The details vary game by game, but the overall big picture is the same. Like road losses at Penn State and Indiana, Illinois starts slowly, rallies to catch up but can't sustain momentum. The home team takes a lead into halftime and extends it to start the second stanza. Again the Illini rally but can't get over the hump, losing a close result at the end.
In each game the home team played inspired ball. Aided by supportive fans, the Wildcats had plenty to motivate them. Battling for their first ever NCAA Tournament berth, NW was playing its first ever CBS-TV game and was determined to reverse embarrassment they endured at the Assembly Hall earlier.
The Illini had incentive also, but as usual inconsistent play and poor decisions at crucial times were their downfall. Those mistakes are less obvious at home, especially when hot shooting masks weaknesses and the home crowd provides extra energy. But it appears the problems are systemic and not easily corrected.
Illinois coach Bruce Weber reiterated the same problems afterward he has in previous road losses.
"Same story, it's just continuous. It's Groundhog Day all over again. Not good starts, fight back. They executed down the stretch, and we broke down defensively when it mattered. Fifteen turnovers, and this is a team that doesn't pressure.
"I understand the fans are frustrated. I'm frustrated. Somewhere here we've got to change. I hope it's sooner than later because it's ticking down."
The Illini didn't always run offense well, but their 49% shooting percentage including 57% from three was good enough to win. Northwestern runs a complicated offense that is difficult to guard. Weber says it was a lack of defense and hustle that hurt the Illini.
"You've got to have a mind focus of guarding people. They got 71 points, that's the problem. And they outplayed us on the Matto. They won 32-27, and those five possessions, loose balls, steals, all those things are the difference in the game."
"Coaches say, 'Put him in, put him in.' I don't know who to put in, to be honest. It's very frustrating. This guy doesn't guard, this guy turns it over, this guy doesn't do that. Get some consistency. I think we're a good team, but we have to prove it."
Northwestern played extremely well, and that aspect must not be overlooked. Senior point guard Michael "Juice" Thompson hit three big threes down the stretch to be the difference-maker for the Wildcats. He finished with a game high 22 points. And sophomore Drew Crawford made up for a poor game in Champaign by hitting 4 of his first 6 shots.
"To their credit, Juice was great. He hit some big shots, and Crawford got them going early. Crawford didn't play well last time at our place. That's one thing Coach (Jay) Price emphasized. He was embarrassed so he's gonna play well. He hits shots, and now you're scrambling to come back."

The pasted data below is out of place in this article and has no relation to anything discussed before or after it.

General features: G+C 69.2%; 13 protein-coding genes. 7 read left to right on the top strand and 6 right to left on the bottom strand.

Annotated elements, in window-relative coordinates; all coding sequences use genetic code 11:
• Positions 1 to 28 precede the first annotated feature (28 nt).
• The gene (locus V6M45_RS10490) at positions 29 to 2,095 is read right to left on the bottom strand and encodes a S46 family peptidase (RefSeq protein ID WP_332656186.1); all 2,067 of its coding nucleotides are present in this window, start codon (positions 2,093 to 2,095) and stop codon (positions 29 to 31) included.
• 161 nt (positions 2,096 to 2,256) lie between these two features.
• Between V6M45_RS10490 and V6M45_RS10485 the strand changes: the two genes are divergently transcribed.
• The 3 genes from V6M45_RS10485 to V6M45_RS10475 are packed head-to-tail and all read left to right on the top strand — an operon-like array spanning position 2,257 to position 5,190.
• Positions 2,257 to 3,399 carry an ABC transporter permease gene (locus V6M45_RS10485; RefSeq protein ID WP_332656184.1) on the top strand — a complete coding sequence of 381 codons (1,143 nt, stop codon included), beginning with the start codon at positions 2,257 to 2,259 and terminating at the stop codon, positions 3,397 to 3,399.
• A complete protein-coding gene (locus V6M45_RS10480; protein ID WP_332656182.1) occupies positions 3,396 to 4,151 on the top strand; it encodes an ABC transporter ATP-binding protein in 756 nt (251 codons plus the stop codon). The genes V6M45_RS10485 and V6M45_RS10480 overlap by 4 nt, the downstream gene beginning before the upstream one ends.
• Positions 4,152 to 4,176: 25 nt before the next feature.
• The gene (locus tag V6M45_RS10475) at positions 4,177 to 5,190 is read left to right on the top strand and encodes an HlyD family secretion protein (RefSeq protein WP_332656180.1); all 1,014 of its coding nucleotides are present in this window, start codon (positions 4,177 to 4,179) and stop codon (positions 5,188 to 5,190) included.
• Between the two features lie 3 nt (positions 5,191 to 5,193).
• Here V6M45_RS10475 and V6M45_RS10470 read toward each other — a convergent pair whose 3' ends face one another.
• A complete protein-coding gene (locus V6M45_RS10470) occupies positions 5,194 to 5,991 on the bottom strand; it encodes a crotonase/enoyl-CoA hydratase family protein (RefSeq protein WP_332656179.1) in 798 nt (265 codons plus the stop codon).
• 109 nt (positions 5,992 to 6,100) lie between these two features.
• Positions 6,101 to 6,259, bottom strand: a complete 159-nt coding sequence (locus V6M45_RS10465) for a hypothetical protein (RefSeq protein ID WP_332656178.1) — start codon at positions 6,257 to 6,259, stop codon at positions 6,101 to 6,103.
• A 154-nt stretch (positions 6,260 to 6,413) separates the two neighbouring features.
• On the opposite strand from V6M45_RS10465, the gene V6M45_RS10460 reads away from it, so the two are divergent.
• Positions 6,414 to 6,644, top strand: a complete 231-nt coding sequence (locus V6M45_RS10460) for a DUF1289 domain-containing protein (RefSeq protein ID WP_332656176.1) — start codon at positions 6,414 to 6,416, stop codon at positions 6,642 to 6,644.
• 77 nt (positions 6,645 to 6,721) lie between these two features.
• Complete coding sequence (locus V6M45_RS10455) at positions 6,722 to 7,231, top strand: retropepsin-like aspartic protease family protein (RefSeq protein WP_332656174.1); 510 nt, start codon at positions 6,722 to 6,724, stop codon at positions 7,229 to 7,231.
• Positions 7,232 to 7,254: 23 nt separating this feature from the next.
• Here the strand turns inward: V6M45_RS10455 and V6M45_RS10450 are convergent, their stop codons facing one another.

If there was an encouraging sign, it was the second half play of Demetri McCamey. Sitting out 8 first half minutes and limited to 2 points and insecure play, McCamey responded to the challenge second half.
He ended with 14 points and 4 assists, and this was the first game in several where he shot above 50% for the game. Perhaps this will help him and the Illini in future games, but it was too little, too late in this one. And Weber reminds the game must be played on both ends of the court.
"Maybe he's out of his funk and will get going. I just wish he'd guard, to be honest. He's got to guard people. They're isoing him. Like Coach (Wayne) McClain just said, so many of our guys worry about offense and not defense. They don't score, and then they don't guard. It's a double whammy."
Brandon Paul led the Illini with 21 points, hitting 4 of 6 three pointers and 5 of 6 free throws. However, he also had 4 turnovers that came at critical times. Weber suggested Paul was tired from playing too many minutes, the result of McCamey's first half absence.
Somehow the Illini must find a way to start fast on the road, maintain focus throughout and remain strong at the end to win on the road. Their next opponent will be a tougher task than NW.
"We've got to do it at the beginning," Weber emphasizes. "You can't get down on people on the road. There's such balance, and such parity, and people play better at home. If you're a good team, you've got to find a way to do it. It doesn't get any easier at Minnesota on Thursday."